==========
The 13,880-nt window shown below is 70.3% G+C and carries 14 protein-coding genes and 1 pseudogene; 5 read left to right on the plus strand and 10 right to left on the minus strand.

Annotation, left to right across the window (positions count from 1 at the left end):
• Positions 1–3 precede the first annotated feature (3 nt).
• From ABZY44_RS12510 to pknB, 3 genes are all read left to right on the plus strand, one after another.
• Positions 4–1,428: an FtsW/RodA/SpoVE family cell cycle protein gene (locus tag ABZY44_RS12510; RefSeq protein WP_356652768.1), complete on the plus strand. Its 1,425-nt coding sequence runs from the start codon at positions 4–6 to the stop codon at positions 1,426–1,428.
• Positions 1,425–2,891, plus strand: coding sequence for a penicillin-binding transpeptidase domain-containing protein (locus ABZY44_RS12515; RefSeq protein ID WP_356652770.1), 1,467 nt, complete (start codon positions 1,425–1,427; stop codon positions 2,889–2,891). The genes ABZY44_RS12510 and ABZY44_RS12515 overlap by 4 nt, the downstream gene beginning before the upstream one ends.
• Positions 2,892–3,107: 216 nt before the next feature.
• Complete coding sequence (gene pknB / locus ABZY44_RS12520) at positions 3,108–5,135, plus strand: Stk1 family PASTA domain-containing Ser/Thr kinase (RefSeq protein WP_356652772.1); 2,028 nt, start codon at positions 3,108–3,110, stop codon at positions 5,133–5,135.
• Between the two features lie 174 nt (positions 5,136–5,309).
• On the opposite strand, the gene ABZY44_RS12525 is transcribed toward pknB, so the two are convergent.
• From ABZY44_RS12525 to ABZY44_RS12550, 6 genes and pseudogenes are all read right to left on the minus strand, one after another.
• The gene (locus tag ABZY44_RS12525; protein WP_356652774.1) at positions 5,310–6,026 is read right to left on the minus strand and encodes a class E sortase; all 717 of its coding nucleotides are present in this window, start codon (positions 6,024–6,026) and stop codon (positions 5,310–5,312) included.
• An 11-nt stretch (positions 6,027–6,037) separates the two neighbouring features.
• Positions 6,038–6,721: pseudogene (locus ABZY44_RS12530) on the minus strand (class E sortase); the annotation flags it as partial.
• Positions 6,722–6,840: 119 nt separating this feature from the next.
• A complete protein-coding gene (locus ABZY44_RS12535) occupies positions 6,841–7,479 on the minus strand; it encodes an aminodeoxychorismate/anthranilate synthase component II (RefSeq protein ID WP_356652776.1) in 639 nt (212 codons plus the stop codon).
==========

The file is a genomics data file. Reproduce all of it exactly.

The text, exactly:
The 13,880-nt window shown below is 70.3% G+C and carries 14 protein-coding genes and 1 pseudogene; 5 read left to right on the plus strand and 10 right to left on the minus strand.

Annotation, left to right across the window (positions count from 1 at the left end):
• Positions 1–3 precede the first annotated feature (3 nt).
• From ABZY44_RS12510 to pknB, 3 genes are all read left to right on the plus strand, one after another.
• Positions 4–1,428: an FtsW/RodA/SpoVE family cell cycle protein gene (locus tag ABZY44_RS12510; RefSeq protein WP_356652768.1), complete on the plus strand. Its 1,425-nt coding sequence runs from the start codon at positions 4–6 to the stop codon at positions 1,426–1,428.
• Positions 1,425–2,891, plus strand: coding sequence for a penicillin-binding transpeptidase domain-containing protein (locus ABZY44_RS12515; RefSeq protein ID WP_356652770.1), 1,467 nt, complete (start codon positions 1,425–1,427; stop codon positions 2,889–2,891). The genes ABZY44_RS12510 and ABZY44_RS12515 overlap by 4 nt, the downstream gene beginning before the upstream one ends.
• Positions 2,892–3,107: 216 nt before the next feature.
• Complete coding sequence (gene pknB / locus ABZY44_RS12520) at positions 3,108–5,135, plus strand: Stk1 family PASTA domain-containing Ser/Thr kinase (RefSeq protein WP_356652772.1); 2,028 nt, start codon at positions 3,108–3,110, stop codon at positions 5,133–5,135.
• Between the two features lie 174 nt (positions 5,136–5,309).
• On the opposite strand, the gene ABZY44_RS12525 is transcribed toward pknB, so the two are convergent.
• From ABZY44_RS12525 to ABZY44_RS12550, 6 genes and pseudogenes are all read right to left on the minus strand, one after another.
• The gene (locus tag ABZY44_RS12525; protein WP_356652774.1) at positions 5,310–6,026 is read right to left on the minus strand and encodes a class E sortase; all 717 of its coding nucleotides are present in this window, start codon (positions 6,024–6,026) and stop codon (positions 5,310–5,312) included.
• An 11-nt stretch (positions 6,027–6,037) separates the two neighbouring features.
• Positions 6,038–6,721: pseudogene (locus ABZY44_RS12530) on the minus strand (class E sortase); the annotation flags it as partial.
• Positions 6,722–6,840: 119 nt separating this feature from the next.
• A complete protein-coding gene (locus ABZY44_RS12535) occupies positions 6,841–7,479 on the minus strand; it encodes an aminodeoxychorismate/anthranilate synthase component II (RefSeq protein ID WP_356652776.1) in 639 nt (212 codons plus the stop codon).